- Arts + Culture
Three first-time City Council candidates have formed the first official slate Cambridge politics has seen in years, and they’re inviting more challengers aboard.
The trio – Nadeem Mazen, Janneke House and Dennis Carlone – announced late Monday they were forming a “Clean Slate” for the Nov. 5 election. To inaugurate the slate they planned to travel as a group and stop by polling places for the 5th Congressional District primaries starting at 7 a.m. Tuesday.
“We know we can depend on each other to listen carefully, to do the hard work of gathering community and stakeholder input and, just as importantly, to be open to compromise in crafting solutions. It’s important to bring a fresh approach to Cambridge voters,” House said.
The candidates share views on affordable housing; the need for a new city master plan for development; and promotion of summer and after-school programs in the so-called STEAM fields of science, technology, engineering, art and math, according to a Clean Slate press release. If they win council seats, they also plan to bring more civic events to “community rooms, churches and other civic spaces in Cambridge to better engage members of the public and to promote a more inclusive government.”
“Make your vote count,” is the slate’s slogan. “Elect someone new!”
The idea of forming a slate took root at the Oct. 8 candidates forum at Lesley University, they said. With a 25-candidate field for nine council seats, the forum was split into three groups of candidates, and Carlone, House and Mazen were in the first. After the forum they met to discuss shared values – and how to counter the seven incumbents’ advantage in the election.
While the slate is more about shared beliefs than electoral calculations, Mazen said, a group of aligned candidates can arguably have a mathematical advantage at the polls with Cambridge’s ranked form of voting, called proportional representation. Mazen said:
With proportional representation, if your No. 1 choice doesn’t get into office (or gets into office with more votes than needed) there is a very good chance that your vote will go to your No. 2 choice (and then your No. 3 choice, and so on). The simplest way to ensure that one or more of the Clean Slate gets onto the council is through disciplined voting. Each of us makes sure that our supporters also vote for the other two slate members, such that if for some reason one of us doesn’t get in on his own steam, at least the other members will receive those transfer votes directly and increase their chances.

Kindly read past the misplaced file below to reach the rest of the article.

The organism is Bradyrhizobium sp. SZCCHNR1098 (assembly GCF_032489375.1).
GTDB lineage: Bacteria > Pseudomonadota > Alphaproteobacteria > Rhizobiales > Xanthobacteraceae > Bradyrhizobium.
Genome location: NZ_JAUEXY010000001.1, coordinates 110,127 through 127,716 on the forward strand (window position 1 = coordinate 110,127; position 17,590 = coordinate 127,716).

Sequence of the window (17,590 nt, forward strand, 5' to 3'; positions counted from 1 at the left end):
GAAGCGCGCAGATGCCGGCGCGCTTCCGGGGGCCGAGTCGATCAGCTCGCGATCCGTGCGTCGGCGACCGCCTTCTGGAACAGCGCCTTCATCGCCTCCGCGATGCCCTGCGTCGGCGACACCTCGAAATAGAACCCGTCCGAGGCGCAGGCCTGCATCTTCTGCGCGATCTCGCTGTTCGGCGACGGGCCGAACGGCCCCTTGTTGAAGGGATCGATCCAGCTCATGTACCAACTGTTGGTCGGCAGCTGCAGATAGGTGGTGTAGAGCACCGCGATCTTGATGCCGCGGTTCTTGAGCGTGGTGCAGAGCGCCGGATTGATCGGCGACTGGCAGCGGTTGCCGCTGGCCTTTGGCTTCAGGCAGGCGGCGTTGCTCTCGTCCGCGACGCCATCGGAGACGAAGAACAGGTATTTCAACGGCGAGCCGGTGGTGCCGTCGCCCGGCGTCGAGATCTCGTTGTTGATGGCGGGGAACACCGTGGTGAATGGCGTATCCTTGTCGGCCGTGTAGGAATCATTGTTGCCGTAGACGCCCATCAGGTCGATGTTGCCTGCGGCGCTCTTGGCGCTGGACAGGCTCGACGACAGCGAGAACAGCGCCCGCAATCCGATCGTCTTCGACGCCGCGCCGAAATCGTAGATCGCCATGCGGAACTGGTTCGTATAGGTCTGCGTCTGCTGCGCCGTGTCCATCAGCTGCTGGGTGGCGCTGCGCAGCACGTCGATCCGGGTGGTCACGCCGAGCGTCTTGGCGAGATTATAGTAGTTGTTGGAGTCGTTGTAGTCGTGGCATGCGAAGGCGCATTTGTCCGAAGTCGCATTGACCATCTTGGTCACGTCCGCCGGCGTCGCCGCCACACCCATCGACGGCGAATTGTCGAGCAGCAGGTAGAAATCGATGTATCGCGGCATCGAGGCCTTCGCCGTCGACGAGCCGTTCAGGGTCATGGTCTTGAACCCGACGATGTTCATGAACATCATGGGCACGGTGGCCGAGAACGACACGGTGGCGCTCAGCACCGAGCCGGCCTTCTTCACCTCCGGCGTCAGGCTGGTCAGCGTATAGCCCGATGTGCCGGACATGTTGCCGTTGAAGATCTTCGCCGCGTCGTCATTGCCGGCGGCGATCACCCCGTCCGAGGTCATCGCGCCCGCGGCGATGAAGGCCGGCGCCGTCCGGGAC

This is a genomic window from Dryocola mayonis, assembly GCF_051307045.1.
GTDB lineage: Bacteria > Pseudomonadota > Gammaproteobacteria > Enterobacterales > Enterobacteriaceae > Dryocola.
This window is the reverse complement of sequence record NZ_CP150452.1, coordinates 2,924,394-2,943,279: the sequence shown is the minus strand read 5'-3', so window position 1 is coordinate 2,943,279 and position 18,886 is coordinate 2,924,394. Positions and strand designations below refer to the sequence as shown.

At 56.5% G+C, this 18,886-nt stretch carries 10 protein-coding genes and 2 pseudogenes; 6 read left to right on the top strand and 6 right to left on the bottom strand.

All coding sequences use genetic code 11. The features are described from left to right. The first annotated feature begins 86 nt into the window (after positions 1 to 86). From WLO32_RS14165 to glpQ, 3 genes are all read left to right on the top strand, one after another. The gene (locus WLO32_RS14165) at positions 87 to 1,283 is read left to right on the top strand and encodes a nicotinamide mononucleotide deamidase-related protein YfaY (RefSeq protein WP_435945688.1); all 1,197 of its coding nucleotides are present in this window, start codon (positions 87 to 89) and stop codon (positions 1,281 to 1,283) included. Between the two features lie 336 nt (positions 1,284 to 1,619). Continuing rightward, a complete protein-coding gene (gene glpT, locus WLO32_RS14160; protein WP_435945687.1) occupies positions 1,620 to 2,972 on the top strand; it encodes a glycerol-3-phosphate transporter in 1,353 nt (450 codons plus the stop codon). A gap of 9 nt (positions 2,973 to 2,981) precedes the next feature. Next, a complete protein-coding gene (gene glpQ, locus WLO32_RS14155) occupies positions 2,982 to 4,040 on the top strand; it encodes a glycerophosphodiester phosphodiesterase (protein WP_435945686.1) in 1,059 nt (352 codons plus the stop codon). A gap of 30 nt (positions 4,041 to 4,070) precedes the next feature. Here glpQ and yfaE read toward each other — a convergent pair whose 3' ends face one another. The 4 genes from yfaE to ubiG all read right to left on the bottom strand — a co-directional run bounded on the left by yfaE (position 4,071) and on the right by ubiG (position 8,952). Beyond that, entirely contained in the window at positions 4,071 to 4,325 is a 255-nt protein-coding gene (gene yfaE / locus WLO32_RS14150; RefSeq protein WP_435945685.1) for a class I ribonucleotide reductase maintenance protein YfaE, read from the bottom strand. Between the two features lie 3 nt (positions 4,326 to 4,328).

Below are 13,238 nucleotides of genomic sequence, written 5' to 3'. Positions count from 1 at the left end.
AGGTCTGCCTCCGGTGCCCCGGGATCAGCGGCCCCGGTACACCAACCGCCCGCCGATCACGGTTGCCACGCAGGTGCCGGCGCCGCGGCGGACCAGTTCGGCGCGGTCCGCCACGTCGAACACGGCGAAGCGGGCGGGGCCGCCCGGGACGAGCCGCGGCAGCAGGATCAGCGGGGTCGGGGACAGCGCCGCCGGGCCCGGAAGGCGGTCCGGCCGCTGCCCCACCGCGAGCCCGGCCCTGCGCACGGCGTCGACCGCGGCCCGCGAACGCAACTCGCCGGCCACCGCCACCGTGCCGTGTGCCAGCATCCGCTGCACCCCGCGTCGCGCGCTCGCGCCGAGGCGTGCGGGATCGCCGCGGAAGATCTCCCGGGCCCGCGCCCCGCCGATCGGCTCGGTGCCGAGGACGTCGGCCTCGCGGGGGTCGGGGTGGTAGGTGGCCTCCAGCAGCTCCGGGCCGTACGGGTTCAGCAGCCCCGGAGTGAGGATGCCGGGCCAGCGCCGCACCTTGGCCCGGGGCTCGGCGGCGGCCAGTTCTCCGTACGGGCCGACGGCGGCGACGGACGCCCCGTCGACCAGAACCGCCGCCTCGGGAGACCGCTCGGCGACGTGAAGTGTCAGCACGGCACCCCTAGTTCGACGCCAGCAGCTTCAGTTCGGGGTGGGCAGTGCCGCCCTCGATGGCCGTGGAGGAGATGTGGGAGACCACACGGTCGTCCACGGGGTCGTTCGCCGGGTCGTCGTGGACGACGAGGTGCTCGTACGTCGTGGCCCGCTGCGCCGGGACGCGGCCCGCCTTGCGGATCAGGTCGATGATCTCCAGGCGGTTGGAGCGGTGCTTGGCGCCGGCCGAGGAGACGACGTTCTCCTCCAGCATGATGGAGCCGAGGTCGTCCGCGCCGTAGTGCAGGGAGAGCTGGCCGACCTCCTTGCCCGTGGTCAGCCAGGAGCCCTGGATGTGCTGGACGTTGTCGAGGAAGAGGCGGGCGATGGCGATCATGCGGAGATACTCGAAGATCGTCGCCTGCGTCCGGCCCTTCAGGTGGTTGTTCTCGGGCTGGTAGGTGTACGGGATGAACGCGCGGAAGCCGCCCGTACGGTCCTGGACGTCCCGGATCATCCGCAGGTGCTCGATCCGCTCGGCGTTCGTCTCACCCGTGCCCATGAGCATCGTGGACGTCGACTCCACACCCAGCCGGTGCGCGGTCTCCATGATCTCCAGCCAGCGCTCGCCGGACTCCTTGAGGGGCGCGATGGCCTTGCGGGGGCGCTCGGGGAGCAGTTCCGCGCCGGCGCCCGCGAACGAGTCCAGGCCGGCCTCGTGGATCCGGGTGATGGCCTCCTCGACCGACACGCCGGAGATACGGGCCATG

Slates were vital to Cambridge politics for years, with the Cambridge Civic Association created in 1945 being the most enduring and powerful. While this year’s 25 candidates may sound like a lot, historian Glen Koocher notes in a political history of the city posted on Robert Winters’ Cambridge Civic Journal website that 83 candidates ran for the council in 1941.
“Under PR, slate balloting was key,” Koocher said. “Voters needed to be reminded of how best to direct their votes to candidates who shared, for example, their political views, racial or ethnic heritage or neighborhood.”
But rent control became the association’s main issue, and voters statewide killed rent control in 1994. The association’s power was lost as its lower-income base left the city, and the CCA made its last endorsements in 2003. Winters’ analysis of voter data after the next election found two less formal slates having little effect on the outcome.
“It is important to formalize the slate to get our respective supporters on board,” Mazen said. “There is a contingent of voters who don’t know which challenger to pick, but they know they want a challenger.” He said:
By organizing the Clean Slate and clearly stating our principles, we have proven not only that we can work together as leaders, but that we stand for an exciting return to community organizing and community empowerment as the basis for our leadership. Early feedback is that this way of organizing and collaborating has really helped some undecided voters … and it definitely helps undecided voters pick the slate when they realize that they’re increasing the chances that a challenger is elected just by giving their top three votes to the Clean Slate.
The Clean Slate candidates said they were reaching out to other challengers who are willing to campaign together and help each other. In a year in which City Council dysfunction has become a campaign issue, they also expect slate candidates who win office to promote “hard work, respect and open collaboration alongside all of the newly elected councillors – incumbents and challengers,” according to the slate’s press release.
“I was attracted to this slate because House and Mazen bring their empathy with the community and their earnest approach to making community life better. That’s what I’m trying to do as well – working with stakeholders to design and plan a more balanced Cambridge,” Carlone said.